[Numpy-discussion] Warnings in numpy.ma.test()
Wed Mar 17 13:28:21 CDT 2010
Charles R Harris wrote:
> On Wed, Mar 17, 2010 at 6:19 AM, Darren Dale <email@example.com
> <mailto:firstname.lastname@example.org>> wrote:
> On Wed, Mar 17, 2010 at 2:07 AM, Pierre GM <email@example.com
> <mailto:firstname.lastname@example.org>> wrote:
> > All,
> > As you're probably aware, the current test suite for numpy.ma
> <http://numpy.ma> raises some nagging warnings such as "invalid
> value in ...". These warnings are only issued when a standard numpy
> ufunc (eg., np.sqrt) is called on a MaskedArray, instead of its
> numpy.ma <http://numpy.ma> (eg., np.ma.sqrt) equivalent. The reason
> is that the masked versions of the ufuncs temporarily set the numpy
> error status to 'ignore' before the operation takes place, and reset
> the status to its original value.
> > I thought I could use the new __array_prepare__ method to
> intercept the call of a standard ufunc. After actual testing, that
> can't work. __array_prepare only help to prepare the *output* of the
> operation, not to change the input on the fly, just for this
> operation. Actually, you can modify the input in place, but it's
> usually not what you want.
> That is correct, __array_prepare__ is called just after the output
> array is created, but before the ufunc actually gets down to business.
> I have the same limitation in quantities you are now seeing with
> masked array, in my case I want the opportunity to rescale different
> but compatible quantities for the operation (without changing the
> original arrays in place, of course).
> > Then, I tried to use __array_prepare__ to store the current
> error status in the input, force it to ignore divide/invalid errors
> and send the input to the ufunc. Doesn't work either: np.seterr in
> __array_prepare__ does change the error status, but as far as I
> understand, the ufunc is called is still called with the original
> error status. That means that if something goes wrong, your error
> status can stay stuck. Not a good idea either.
> > I'm running out of ideas at this point. For the test suite, I'd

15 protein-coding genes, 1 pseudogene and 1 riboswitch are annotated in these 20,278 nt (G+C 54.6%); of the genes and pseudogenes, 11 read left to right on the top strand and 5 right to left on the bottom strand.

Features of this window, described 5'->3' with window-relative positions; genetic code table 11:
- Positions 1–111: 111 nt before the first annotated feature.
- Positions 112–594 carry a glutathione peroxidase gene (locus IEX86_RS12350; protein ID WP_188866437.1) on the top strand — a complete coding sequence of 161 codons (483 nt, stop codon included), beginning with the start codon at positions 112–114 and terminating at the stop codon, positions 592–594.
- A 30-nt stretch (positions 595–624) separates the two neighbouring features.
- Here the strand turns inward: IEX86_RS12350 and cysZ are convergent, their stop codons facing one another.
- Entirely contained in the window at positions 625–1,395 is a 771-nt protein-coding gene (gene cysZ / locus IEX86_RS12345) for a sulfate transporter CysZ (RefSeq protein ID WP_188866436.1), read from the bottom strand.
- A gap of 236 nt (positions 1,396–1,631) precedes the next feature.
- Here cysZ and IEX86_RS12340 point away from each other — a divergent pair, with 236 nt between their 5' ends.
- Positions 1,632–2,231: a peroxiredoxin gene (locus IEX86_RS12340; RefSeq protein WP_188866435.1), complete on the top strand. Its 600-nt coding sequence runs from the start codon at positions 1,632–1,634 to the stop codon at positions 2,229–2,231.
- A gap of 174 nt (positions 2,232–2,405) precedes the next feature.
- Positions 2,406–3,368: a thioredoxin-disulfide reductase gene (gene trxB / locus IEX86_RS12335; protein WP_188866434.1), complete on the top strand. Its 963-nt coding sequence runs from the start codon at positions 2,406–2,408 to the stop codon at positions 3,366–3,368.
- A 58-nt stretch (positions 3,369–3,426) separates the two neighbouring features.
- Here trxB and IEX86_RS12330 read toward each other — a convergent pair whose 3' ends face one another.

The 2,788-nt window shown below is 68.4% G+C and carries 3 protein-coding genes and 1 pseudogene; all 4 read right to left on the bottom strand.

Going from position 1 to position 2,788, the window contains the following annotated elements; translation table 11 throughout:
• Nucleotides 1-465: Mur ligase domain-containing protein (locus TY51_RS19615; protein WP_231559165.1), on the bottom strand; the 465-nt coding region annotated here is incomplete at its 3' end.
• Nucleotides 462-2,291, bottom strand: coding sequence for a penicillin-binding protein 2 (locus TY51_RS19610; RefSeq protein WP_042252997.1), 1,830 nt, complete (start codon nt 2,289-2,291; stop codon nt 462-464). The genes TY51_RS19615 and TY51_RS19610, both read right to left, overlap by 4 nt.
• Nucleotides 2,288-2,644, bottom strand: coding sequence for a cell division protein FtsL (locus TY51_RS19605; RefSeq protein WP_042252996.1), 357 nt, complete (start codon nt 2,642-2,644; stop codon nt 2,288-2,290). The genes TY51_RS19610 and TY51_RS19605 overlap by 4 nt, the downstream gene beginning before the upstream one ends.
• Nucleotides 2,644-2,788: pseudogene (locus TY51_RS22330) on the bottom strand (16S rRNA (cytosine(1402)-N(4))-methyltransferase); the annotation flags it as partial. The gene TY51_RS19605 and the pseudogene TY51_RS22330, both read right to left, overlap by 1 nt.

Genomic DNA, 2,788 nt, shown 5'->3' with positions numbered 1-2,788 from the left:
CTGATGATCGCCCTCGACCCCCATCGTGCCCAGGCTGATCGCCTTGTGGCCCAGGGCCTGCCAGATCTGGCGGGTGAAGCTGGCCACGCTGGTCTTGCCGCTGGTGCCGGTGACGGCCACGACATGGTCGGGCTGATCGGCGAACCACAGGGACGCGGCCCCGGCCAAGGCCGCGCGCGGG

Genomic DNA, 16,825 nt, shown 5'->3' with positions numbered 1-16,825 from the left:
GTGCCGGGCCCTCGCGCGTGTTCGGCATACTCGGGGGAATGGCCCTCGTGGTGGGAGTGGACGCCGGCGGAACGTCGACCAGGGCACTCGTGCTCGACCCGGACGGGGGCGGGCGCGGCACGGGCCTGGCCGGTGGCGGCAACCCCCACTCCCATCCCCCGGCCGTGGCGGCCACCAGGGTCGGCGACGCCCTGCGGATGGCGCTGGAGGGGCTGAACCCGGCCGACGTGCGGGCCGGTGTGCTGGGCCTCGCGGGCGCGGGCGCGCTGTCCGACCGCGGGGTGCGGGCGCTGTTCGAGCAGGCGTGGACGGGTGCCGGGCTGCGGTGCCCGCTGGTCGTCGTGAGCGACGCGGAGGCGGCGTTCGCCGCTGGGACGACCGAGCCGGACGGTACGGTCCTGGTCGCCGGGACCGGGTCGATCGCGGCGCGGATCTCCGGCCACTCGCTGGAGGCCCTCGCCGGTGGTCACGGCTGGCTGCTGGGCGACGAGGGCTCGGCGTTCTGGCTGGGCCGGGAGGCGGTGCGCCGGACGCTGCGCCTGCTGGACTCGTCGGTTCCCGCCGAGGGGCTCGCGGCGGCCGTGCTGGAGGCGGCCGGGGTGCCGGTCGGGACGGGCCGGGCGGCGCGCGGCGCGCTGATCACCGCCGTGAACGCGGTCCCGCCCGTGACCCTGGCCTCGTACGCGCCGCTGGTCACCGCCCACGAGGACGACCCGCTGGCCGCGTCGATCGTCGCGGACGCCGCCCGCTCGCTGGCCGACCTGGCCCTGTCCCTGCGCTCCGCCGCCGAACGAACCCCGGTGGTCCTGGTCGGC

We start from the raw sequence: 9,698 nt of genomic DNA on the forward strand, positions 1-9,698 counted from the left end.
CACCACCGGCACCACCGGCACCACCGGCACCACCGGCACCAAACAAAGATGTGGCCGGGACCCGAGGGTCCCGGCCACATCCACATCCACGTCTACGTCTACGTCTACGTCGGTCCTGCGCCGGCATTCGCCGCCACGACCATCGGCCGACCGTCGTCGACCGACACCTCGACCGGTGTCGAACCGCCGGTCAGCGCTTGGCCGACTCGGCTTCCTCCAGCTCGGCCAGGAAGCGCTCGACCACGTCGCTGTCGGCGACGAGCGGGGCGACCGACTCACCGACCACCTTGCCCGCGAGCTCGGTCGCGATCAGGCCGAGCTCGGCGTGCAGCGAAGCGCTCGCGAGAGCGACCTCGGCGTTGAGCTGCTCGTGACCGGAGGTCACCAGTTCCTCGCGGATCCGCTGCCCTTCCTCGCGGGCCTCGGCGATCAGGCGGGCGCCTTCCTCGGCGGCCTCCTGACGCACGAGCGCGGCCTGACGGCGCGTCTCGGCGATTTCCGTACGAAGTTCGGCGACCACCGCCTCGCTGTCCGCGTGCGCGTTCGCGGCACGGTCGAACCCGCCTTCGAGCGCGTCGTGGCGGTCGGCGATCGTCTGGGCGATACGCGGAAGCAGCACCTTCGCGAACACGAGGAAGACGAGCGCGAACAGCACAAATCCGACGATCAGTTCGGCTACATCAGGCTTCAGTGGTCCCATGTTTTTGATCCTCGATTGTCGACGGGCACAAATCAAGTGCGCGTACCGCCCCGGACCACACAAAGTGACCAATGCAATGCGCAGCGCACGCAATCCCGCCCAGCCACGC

> suggest to disable the warnings in test_fix_invalid and
> > An additional issue is that if one of the error status is set to
> 'raise', the numpy ufunc will raise the exception (as expected),
> while its numpy.ma <http://numpy.ma> version will not. I'll put also
> a warning in the docs to that effect.
> > Please send me your comments before I commit any changes.
> I started thinking about a third method called __input_prepare__ that
> would be called on the way into the ufunc, which would allow you to
> intercept the input and pass a somehow modified copy back to the
> ufunc. The total flow would be:
> 1) Call myufunc(x, y[, z])
> 2) myufunc calls ?.__input_prepare__(myufunc, x, y), which returns x',
> y' (or simply passes through x,y by default)
> 3) myufunc creates the output array z (if not specified) and calls
> ?.__array_prepare__(z, (myufunc, x, y, ...))
> 4) myufunc finally gets around to performing the calculation
> 5) myufunc calls ?.__array_wrap__(z, (myufunc, x, y, ...)) and returns
> the result to the caller
> Is this general enough for your use case? I haven't tried to think
> about how to change some global state at one point and change it back
> at another, that seems like a bad idea and difficult to support.
> I'm not a masked array user and not familiar with the specific problems
> here, but as an outsider it's beginning to look like one little fix
> after another. Is there some larger framework that would help here?
> Changes to the ufuncs themselves? There was some code for masked ufuncs
> on the c level posted a while back that I thought was interesting, would
> it help to have masked masked versions of the ufuncs? So on and so
> forth. It just looks like a larger design issue needs to be addressed here.
I'm glad you found it interesting, and I'm sorry I haven't had time to
follow up on the work with masked ufuncs in C. My motivation for going
to the C level was speed and control; many ma operations are very slow
compared to their numpy counterparts, and moving the mask handling to C
can erase nearly all of this penalty. Regarding nan-handling, using
masked ufuncs in C means that calculations are simply not done with
masked values, so it doesn't matter whether a masked value is invalid or
not; consequently, so long as an invalid value is masked, the seterr
state doesn't matter. And, the seterr state then applies normally to
the unmasked values. I'm not sure whether this solves the problem at
hand, but it does seem to me to be sensible behavior and a step in the
right direction. The devil is in the details--coming up with some basic
masked ufunc functionality in C was fairly easy, but figuring out how to
handle all ufuncs, and especially their methods (reduce, etc.) would be
quite a bit of work. It might be a good project for a student.
Realistically, I don't think I will ever have the time to do it myself.
In case anyone is interested, my initial feeble attempt nearly a year
ago is still on github:
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